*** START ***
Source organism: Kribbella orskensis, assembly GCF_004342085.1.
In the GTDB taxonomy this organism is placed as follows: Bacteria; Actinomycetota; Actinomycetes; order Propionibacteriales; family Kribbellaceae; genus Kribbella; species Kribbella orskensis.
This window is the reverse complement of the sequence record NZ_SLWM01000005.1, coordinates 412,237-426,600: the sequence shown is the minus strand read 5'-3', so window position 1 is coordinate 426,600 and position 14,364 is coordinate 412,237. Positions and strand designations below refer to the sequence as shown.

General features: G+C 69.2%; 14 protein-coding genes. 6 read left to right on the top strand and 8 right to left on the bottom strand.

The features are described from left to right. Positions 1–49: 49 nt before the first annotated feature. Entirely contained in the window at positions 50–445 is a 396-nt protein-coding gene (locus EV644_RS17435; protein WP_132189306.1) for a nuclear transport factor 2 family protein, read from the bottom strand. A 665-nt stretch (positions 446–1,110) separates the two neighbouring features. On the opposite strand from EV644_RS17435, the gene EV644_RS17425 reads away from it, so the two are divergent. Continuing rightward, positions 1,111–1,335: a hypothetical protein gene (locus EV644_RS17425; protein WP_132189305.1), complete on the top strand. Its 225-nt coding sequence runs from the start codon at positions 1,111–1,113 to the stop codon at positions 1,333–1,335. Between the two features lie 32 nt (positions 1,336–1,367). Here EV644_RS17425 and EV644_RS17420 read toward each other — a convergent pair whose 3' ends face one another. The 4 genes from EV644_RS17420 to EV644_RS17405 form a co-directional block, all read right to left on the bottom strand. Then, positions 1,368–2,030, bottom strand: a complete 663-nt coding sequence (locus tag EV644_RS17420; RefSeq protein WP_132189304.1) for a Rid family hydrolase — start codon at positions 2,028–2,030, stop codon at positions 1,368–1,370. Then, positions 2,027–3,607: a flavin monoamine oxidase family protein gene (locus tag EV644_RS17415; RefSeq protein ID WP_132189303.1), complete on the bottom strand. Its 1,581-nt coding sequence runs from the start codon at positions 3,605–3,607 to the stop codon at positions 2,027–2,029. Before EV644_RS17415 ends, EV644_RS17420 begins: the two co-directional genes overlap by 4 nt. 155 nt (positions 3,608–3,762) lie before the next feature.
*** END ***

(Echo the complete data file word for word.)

Source organism: Kribbella orskensis, assembly GCF_004342085.1.
In the GTDB taxonomy this organism is placed as follows: Bacteria; Actinomycetota; Actinomycetes; order Propionibacteriales; family Kribbellaceae; genus Kribbella; species Kribbella orskensis.
This window is the reverse complement of the sequence record NZ_SLWM01000005.1, coordinates 412,237-426,600: the sequence shown is the minus strand read 5'-3', so window position 1 is coordinate 426,600 and position 14,364 is coordinate 412,237. Positions and strand designations below refer to the sequence as shown.

General features: G+C 69.2%; 14 protein-coding genes. 6 read left to right on the top strand and 8 right to left on the bottom strand.

The features are described from left to right. Positions 1–49: 49 nt before the first annotated feature. Entirely contained in the window at positions 50–445 is a 396-nt protein-coding gene (locus EV644_RS17435; protein WP_132189306.1) for a nuclear transport factor 2 family protein, read from the bottom strand. A 665-nt stretch (positions 446–1,110) separates the two neighbouring features. On the opposite strand from EV644_RS17435, the gene EV644_RS17425 reads away from it, so the two are divergent. Continuing rightward, positions 1,111–1,335: a hypothetical protein gene (locus EV644_RS17425; protein WP_132189305.1), complete on the top strand. Its 225-nt coding sequence runs from the start codon at positions 1,111–1,113 to the stop codon at positions 1,333–1,335. Between the two features lie 32 nt (positions 1,336–1,367). Here EV644_RS17425 and EV644_RS17420 read toward each other — a convergent pair whose 3' ends face one another. The 4 genes from EV644_RS17420 to EV644_RS17405 form a co-directional block, all read right to left on the bottom strand. Then, positions 1,368–2,030, bottom strand: a complete 663-nt coding sequence (locus tag EV644_RS17420; RefSeq protein WP_132189304.1) for a Rid family hydrolase — start codon at positions 2,028–2,030, stop codon at positions 1,368–1,370. Then, positions 2,027–3,607: a flavin monoamine oxidase family protein gene (locus tag EV644_RS17415; RefSeq protein ID WP_132189303.1), complete on the bottom strand. Its 1,581-nt coding sequence runs from the start codon at positions 3,605–3,607 to the stop codon at positions 2,027–2,029. Before EV644_RS17415 ends, EV644_RS17420 begins: the two co-directional genes overlap by 4 nt. 155 nt (positions 3,608–3,762) lie before the next feature.